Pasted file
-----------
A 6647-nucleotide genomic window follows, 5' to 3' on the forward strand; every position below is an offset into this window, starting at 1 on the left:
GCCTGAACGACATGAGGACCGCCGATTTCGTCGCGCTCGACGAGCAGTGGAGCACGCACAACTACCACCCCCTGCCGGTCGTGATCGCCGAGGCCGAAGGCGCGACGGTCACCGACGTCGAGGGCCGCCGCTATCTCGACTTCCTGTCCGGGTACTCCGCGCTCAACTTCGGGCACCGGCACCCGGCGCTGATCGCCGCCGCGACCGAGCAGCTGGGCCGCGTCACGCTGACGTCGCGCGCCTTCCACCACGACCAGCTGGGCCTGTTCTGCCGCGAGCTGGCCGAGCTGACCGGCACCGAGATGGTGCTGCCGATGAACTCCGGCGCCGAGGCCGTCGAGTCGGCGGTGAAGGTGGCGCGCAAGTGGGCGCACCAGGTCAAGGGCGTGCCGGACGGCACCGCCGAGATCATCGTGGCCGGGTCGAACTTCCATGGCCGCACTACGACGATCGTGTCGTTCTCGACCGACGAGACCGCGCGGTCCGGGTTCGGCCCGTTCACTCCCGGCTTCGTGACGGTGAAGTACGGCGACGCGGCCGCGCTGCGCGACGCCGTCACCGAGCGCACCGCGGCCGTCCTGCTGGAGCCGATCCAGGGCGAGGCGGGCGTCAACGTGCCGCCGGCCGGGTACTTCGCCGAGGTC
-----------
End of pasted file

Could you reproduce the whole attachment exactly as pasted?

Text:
A 6647-nucleotide genomic window follows, 5' to 3' on the forward strand; every position below is an offset into this window, starting at 1 on the left:
GCCTGAACGACATGAGGACCGCCGATTTCGTCGCGCTCGACGAGCAGTGGAGCACGCACAACTACCACCCCCTGCCGGTCGTGATCGCCGAGGCCGAAGGCGCGACGGTCACCGACGTCGAGGGCCGCCGCTATCTCGACTTCCTGTCCGGGTACTCCGCGCTCAACTTCGGGCACCGGCACCCGGCGCTGATCGCCGCCGCGACCGAGCAGCTGGGCCGCGTCACGCTGACGTCGCGCGCCTTCCACCACGACCAGCTGGGCCTGTTCTGCCGCGAGCTGGCCGAGCTGACCGGCACCGAGATGGTGCTGCCGATGAACTCCGGCGCCGAGGCCGTCGAGTCGGCGGTGAAGGTGGCGCGCAAGTGGGCGCACCAGGTCAAGGGCGTGCCGGACGGCACCGCCGAGATCATCGTGGCCGGGTCGAACTTCCATGGCCGCACTACGACGATCGTGTCGTTCTCGACCGACGAGACCGCGCGGTCCGGGTTCGGCCCGTTCACTCCCGGCTTCGTGACGGTGAAGTACGGCGACGCGGCCGCGCTGCGCGACGCCGTCACCGAGCGCACCGCGGCCGTCCTGCTGGAGCCGATCCAGGGCGAGGCGGGCGTCAACGTGCCGCCGGCCGGGTACTTCGCCGAGGTC